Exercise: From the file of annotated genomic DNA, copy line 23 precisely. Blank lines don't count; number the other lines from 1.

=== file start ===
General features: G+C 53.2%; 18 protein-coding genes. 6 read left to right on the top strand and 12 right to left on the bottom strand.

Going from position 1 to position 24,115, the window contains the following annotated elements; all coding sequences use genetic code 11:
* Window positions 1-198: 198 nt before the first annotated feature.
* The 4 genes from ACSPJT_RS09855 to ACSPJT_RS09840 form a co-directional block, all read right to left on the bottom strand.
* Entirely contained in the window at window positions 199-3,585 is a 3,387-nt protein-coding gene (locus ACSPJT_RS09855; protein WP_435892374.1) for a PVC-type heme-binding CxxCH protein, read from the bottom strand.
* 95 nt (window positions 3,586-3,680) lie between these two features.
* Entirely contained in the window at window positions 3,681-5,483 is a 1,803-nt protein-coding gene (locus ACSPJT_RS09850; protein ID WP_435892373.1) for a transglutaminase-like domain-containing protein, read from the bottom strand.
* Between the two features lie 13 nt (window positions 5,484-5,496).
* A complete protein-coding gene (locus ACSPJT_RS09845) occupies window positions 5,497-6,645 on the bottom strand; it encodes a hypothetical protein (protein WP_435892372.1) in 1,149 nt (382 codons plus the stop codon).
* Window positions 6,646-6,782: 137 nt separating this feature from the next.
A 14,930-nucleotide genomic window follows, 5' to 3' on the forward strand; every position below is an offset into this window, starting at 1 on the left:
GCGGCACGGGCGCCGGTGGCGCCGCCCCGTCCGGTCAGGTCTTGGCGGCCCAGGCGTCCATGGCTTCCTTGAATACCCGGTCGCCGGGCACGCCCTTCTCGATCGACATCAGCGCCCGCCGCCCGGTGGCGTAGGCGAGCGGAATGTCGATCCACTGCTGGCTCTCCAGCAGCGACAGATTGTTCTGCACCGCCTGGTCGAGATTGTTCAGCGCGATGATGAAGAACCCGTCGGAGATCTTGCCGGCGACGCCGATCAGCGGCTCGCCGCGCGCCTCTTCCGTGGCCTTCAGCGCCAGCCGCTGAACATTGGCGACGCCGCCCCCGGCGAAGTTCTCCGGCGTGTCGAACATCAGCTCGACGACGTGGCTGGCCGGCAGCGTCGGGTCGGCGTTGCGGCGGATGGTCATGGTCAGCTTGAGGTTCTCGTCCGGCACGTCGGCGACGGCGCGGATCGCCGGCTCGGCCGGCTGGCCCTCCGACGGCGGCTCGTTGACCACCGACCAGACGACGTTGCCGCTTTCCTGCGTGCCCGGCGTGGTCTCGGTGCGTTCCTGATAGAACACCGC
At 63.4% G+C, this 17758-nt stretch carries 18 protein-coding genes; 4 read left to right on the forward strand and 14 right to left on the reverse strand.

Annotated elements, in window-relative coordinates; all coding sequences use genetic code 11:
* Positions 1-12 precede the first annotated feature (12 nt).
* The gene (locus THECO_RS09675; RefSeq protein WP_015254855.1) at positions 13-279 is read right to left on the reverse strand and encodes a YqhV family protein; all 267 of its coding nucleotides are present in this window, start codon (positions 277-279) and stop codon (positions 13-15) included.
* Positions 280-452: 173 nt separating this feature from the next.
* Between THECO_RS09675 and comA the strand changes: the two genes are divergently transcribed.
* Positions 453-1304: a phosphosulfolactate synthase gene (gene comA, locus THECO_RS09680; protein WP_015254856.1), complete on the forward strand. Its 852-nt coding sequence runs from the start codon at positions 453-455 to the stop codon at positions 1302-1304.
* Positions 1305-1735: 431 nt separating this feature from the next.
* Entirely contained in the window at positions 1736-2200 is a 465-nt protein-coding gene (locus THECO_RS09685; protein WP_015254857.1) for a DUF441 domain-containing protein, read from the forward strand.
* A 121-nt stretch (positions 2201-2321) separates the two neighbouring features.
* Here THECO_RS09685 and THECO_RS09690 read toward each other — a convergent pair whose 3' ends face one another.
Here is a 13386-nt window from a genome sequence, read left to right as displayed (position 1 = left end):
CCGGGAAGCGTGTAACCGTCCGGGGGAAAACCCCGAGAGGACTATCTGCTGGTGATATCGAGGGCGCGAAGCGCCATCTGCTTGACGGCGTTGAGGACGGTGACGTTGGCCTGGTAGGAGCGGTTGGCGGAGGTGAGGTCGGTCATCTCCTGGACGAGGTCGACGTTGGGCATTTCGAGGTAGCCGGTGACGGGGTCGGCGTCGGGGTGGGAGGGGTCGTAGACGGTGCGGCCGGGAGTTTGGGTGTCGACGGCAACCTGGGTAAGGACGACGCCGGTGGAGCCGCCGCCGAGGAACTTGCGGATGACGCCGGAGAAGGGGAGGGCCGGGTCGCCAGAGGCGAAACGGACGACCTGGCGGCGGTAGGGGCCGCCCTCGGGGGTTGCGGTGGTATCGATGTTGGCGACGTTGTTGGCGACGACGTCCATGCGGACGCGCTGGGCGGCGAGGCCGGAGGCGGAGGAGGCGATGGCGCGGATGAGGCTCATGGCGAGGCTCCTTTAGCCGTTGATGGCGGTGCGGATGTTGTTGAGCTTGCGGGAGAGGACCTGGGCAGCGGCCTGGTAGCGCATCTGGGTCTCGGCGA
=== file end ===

* Here THECO_RS09685 and THECO_RS09690 read toward each other — a convergent pair whose 3' ends face one another.